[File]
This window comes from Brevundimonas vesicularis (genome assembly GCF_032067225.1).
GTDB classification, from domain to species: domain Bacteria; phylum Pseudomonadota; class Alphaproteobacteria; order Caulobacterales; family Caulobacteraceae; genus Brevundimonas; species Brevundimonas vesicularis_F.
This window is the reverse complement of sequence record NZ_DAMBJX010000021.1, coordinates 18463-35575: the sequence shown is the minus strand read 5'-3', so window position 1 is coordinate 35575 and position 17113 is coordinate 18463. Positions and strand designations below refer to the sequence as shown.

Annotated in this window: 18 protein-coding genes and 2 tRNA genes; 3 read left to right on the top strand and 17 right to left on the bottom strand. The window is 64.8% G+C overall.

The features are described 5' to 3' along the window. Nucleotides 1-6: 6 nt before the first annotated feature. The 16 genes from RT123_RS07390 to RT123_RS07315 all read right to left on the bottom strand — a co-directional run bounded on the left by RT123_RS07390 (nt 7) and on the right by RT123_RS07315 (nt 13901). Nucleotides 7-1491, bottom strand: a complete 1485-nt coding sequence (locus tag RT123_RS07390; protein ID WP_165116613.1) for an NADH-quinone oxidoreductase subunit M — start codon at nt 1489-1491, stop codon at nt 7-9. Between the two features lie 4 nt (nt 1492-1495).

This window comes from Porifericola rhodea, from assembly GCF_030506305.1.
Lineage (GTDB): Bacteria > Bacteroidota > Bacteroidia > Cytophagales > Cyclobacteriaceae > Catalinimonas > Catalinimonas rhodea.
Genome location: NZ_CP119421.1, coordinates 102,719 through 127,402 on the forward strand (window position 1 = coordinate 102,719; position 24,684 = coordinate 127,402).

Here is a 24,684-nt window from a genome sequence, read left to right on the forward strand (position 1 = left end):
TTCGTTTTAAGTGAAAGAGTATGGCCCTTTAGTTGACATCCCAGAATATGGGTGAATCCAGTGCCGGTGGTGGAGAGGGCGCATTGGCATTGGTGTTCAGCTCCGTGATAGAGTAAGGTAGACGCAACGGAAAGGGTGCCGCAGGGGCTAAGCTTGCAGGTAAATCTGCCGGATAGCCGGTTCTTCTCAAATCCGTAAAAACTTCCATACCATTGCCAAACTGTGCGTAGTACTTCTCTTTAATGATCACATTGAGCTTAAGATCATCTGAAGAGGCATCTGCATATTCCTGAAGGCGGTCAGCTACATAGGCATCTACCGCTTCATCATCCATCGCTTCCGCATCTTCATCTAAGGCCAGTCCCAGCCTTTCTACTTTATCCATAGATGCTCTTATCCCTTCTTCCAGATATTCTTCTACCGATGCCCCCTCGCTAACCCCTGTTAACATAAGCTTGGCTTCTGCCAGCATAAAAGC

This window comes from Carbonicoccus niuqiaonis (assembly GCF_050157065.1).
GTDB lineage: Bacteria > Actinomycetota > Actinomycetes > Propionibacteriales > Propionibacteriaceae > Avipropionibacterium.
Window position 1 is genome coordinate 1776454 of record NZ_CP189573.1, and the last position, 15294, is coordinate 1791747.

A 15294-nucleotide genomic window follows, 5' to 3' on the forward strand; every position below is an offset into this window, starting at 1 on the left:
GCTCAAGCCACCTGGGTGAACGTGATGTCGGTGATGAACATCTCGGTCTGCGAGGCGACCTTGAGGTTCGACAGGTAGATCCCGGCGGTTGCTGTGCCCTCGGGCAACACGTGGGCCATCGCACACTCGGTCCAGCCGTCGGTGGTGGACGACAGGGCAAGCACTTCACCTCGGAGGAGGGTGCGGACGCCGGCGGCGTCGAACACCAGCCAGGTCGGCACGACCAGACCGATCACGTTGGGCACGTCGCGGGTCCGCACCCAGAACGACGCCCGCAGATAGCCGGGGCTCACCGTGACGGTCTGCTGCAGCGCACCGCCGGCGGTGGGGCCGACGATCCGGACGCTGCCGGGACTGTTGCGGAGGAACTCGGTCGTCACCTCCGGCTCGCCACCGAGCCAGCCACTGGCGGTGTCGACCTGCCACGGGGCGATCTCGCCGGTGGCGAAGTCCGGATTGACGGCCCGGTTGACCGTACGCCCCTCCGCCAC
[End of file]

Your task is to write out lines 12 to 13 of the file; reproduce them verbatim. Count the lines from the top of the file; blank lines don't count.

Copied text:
GTDB lineage: Bacteria > Actinomycetota > Actinomycetes > Propionibacteriales > Propionibacteriaceae > Avipropionibacterium.
Window position 1 is genome coordinate 1776454 of record NZ_CP189573.1, and the last position, 15294, is coordinate 1791747.